Profile 2019: Meet Anne Hall Brashier

By BRYAN DAVIS PUBLISHER,

Anne Hall Brashier is not your typical Washington D.C. insider.

The daughter of John Rodgers and Patricia Brashier, she did not grow up with political aspirations, but she now holds the position of deputy chief of staff for Congressman Trent Kelly, who serves the First District of Mississippi.

As a matter of fact, she was an Exercise Science major at Ole Miss - with thoughts of going to physical therapy school – when on a whim in 2012, she took a summer internship working for then U.S. Senator Thad Cochran. 

Her granddad, Rodgers Brashier, had gone to school with Cochran at Ole Miss, and he encouraged her to work the summer job in D.C.

“Before that, I didn’t have an interest in politics,” Brashier said. “I kept up with current events and the news, but I never saw myself doing that.”

Brashier had never run for anything as much as student council, while attending high school at Indianola Academy, and she did not run in any elections during her first three years at Ole Miss.

Then a junior, Brashier said that summer changed the course of her life forever.

“I went up there, and I loved every minute of it, but I was three years into school and an Exercise Science major, and I said, ‘I’m going to stick with PT. That’s what I went to school for, so I’m going to do it.”

Now five-and-a-half years later, Brashier is still in D.C. and right in the thick of politics.

Brashier was eventually accepted into PT school at the University of Alabama at Birmingham, but her newfound passion was in D.C., and her calling became more apparent as the weeks moved on.

“(PT school) didn’t start until January,” she said. “Senator Cochran said ‘come back to D.C. and do a fall internship so that you’re not just hanging out for six months. So I went back in August and stayed.”

During the week of Thanksgiving, Cochran’s chief of staff approached her about a position that had just come open, the deputy chief of staff post. He wanted to give Brashier first shot at it.

“I said yes,” she recalled. “I remember when my dad picked me up from the airport, I said “I’m not going to PT school. I’m staying in D.C. and working for Senator Cochran.”

The news did not come as shock to her parents, who could see her growing passion for D.C. politics unfold.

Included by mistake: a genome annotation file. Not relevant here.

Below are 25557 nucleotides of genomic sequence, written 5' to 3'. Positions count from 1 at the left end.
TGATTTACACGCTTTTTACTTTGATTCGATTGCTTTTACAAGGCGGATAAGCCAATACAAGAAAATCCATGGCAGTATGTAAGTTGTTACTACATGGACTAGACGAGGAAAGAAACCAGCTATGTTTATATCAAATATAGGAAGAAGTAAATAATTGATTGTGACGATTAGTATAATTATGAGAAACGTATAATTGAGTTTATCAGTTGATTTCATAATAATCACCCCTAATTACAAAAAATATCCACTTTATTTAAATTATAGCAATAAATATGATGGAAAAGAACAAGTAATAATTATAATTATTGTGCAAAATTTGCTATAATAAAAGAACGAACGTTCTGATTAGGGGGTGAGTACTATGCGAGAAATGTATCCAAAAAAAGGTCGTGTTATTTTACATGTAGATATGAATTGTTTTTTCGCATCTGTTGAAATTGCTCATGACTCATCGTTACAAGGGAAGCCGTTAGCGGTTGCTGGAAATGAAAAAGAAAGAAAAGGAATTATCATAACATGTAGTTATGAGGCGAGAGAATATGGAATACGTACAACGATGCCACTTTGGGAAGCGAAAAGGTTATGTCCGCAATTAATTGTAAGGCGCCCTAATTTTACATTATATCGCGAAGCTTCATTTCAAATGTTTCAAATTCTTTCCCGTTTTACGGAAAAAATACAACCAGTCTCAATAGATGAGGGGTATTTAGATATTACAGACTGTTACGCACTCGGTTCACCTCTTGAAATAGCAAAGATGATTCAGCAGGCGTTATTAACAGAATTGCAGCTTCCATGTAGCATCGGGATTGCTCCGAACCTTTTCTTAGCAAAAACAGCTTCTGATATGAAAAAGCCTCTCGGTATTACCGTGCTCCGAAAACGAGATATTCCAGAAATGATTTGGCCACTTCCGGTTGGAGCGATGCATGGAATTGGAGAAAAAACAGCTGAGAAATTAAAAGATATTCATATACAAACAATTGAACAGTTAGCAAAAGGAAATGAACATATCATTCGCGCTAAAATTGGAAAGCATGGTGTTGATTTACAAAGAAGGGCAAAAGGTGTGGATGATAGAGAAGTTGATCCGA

“I just love the action and being in the action that you see on TV everyday,” Brashier said. “You can walk around the Capitol and the Senate and House buildings and there’s senator and congressmen and the secretary of defense, on a day-to-day basis, coming in and out.”

But it isn’t just politics in general that she passionate about.

It’s the fact that she gets to work for thousands of Mississippi constituents everyday.

“I definitely want to stick up for Mississippi,” she said. “I can’t imagine your heart being in it if you’re not fighting for your state.”

That’s a trait she learned from the best in Thad Cochran, a man who for decades did whatever was necessary to bring money and resources to Mississippi.

It’s also a trait of her new boss, who she says, always puts Mississippi constituents ahead of everything else.

“That’s one thing I’ve learned about the ones from Mississippi,” she said. “They want to see their constituents first. There’s so many that grandstand on CNN, Fox or whatever, but Congressman Kelly and most Mississippians are focused on Mississippians. If you’re from Indianola, they want to see you before they get on the national news. We make sure that all of our Mississippians are taken care of on a day-to-day basis.”

Brashier went to work fulltime for Cochran just before he announced his re-election campaign in 2014.

She remained on his staff until January 2018, just a few months before Cochran announced his retirement from the Senate.

Brashier went to work for Kelly, and since then has been promoted to deputy chief of staff. She said she oversees day-to-day operations and serves as his legislative director.

She also acts as the gatekeeper for the busy politician.

“Everything runs through me to kind of decide how the day looks,” Brashier said.

Kelly currently serves on the Armed Services, Agriculture and Small Business committees.

When Kelly was first elected in 2015, he went right to work negotiating the Farm Bill, which just passed the Congress in December, ahead of the government shutdown.

“That was a big accomplishment for the Delta,” Brashier said. “It provides our farmers with more assurances and safety nets, and the government has got their back, whether it be crop insurance or catfish inspection.”

Brashier said she has no aspirations of running for public office, and she said she sees herself one day leaving the rat race in Washington and returning to her home state.

“I want to come back to Mississippi,” she said. “I want to come back to Indianola. I tell my dad all the time I want to come back and farm.”

For now, Brashier remains in the heart of some of the nation’s fiercest battles, one of which led to a prolonged government shutdown that started just after Christmas.

But President Donald Trump’s recently-waged trade wars with countries like China have had the most impact on the Delta.

So far, Brashier said, the President has kept his promise to the farmers in America that farmers suffer the least pain as possible because of tariffs on staple products like soybeans, cotton and corn.

“We’re willing to keep supporting the President as he keeps going through these trade negotiations, in hopes that it does create a fair playing field for our farmers,” she said.

Whatever direction Hall may go in her journey, rest assured, it will be for the betterment of Mississippi.

Brashier’s journey has already taken her down roads she never thought possible, and whatever direction she takes in her career, rest assured, it will be for the betterment of Mississippi.

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